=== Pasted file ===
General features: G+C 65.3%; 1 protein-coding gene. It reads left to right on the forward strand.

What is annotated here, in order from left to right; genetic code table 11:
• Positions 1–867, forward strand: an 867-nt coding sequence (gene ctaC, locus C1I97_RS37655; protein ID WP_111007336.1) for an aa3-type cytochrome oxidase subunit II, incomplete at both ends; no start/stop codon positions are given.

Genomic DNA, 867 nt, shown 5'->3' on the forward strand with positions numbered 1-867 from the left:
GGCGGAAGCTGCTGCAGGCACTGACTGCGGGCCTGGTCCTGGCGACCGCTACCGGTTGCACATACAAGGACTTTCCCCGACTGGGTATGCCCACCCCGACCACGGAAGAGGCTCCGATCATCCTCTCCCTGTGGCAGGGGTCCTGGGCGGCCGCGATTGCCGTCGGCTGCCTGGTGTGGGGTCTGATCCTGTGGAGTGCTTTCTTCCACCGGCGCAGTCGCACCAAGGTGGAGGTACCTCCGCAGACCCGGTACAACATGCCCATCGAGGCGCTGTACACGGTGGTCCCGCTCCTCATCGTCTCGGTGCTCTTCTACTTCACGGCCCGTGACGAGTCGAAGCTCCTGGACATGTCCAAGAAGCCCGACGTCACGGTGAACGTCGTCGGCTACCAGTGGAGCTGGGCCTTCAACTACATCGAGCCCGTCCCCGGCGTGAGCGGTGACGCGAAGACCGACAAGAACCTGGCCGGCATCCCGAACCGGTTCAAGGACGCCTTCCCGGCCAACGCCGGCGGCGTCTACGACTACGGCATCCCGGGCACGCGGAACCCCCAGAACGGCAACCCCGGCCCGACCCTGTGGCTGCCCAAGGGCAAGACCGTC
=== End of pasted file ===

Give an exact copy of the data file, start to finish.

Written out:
General features: G+C 65.3%; 1 protein-coding gene. It reads left to right on the forward strand.

What is annotated here, in order from left to right; genetic code table 11:
• Positions 1–867, forward strand: an 867-nt coding sequence (gene ctaC, locus C1I97_RS37655; protein ID WP_111007336.1) for an aa3-type cytochrome oxidase subunit II, incomplete at both ends; no start/stop codon positions are given.

Genomic DNA, 867 nt, shown 5'->3' on the forward strand with positions numbered 1-867 from the left:
GGCGGAAGCTGCTGCAGGCACTGACTGCGGGCCTGGTCCTGGCGACCGCTACCGGTTGCACATACAAGGACTTTCCCCGACTGGGTATGCCCACCCCGACCACGGAAGAGGCTCCGATCATCCTCTCCCTGTGGCAGGGGTCCTGGGCGGCCGCGATTGCCGTCGGCTGCCTGGTGTGGGGTCTGATCCTGTGGAGTGCTTTCTTCCACCGGCGCAGTCGCACCAAGGTGGAGGTACCTCCGCAGACCCGGTACAACATGCCCATCGAGGCGCTGTACACGGTGGTCCCGCTCCTCATCGTCTCGGTGCTCTTCTACTTCACGGCCCGTGACGAGTCGAAGCTCCTGGACATGTCCAAGAAGCCCGACGTCACGGTGAACGTCGTCGGCTACCAGTGGAGCTGGGCCTTCAACTACATCGAGCCCGTCCCCGGCGTGAGCGGTGACGCGAAGACCGACAAGAACCTGGCCGGCATCCCGAACCGGTTCAAGGACGCCTTCCCGGCCAACGCCGGCGGCGTCTACGACTACGGCATCCCGGGCACGCGGAACCCCCAGAACGGCAACCCCGGCCCGACCCTGTGGCTGCCCAAGGGCAAGACCGTC